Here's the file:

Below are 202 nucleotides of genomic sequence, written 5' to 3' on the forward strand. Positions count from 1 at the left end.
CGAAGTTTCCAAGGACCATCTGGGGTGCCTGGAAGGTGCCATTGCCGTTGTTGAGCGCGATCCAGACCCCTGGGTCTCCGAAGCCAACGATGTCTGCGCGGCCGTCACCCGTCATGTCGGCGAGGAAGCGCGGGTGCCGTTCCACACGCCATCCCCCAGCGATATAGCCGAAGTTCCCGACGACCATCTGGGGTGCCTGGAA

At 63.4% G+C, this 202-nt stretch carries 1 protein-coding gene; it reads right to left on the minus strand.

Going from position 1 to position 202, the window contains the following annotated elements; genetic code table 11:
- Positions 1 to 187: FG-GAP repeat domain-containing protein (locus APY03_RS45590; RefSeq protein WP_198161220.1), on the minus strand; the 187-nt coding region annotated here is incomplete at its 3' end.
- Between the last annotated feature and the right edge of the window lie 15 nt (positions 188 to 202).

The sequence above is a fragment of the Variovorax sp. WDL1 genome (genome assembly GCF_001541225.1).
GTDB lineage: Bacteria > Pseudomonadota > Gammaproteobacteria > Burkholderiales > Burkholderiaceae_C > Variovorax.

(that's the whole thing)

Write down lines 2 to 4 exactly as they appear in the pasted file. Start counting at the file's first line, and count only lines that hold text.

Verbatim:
CGAAGTTTCCAAGGACCATCTGGGGTGCCTGGAAGGTGCCATTGCCGTTGTTGAGCGCGATCCAGACCCCTGGGTCTCCGAAGCCAACGATGTCTGCGCGGCCGTCACCCGTCATGTCGGCGAGGAAGCGCGGGTGCCGTTCCACACGCCATCCCCCAGCGATATAGCCGAAGTTCCCGACGACCATCTGGGGTGCCTGGAA

At 63.4% G+C, this 202-nt stretch carries 1 protein-coding gene; it reads right to left on the minus strand.

Going from position 1 to position 202, the window contains the following annotated elements; genetic code table 11: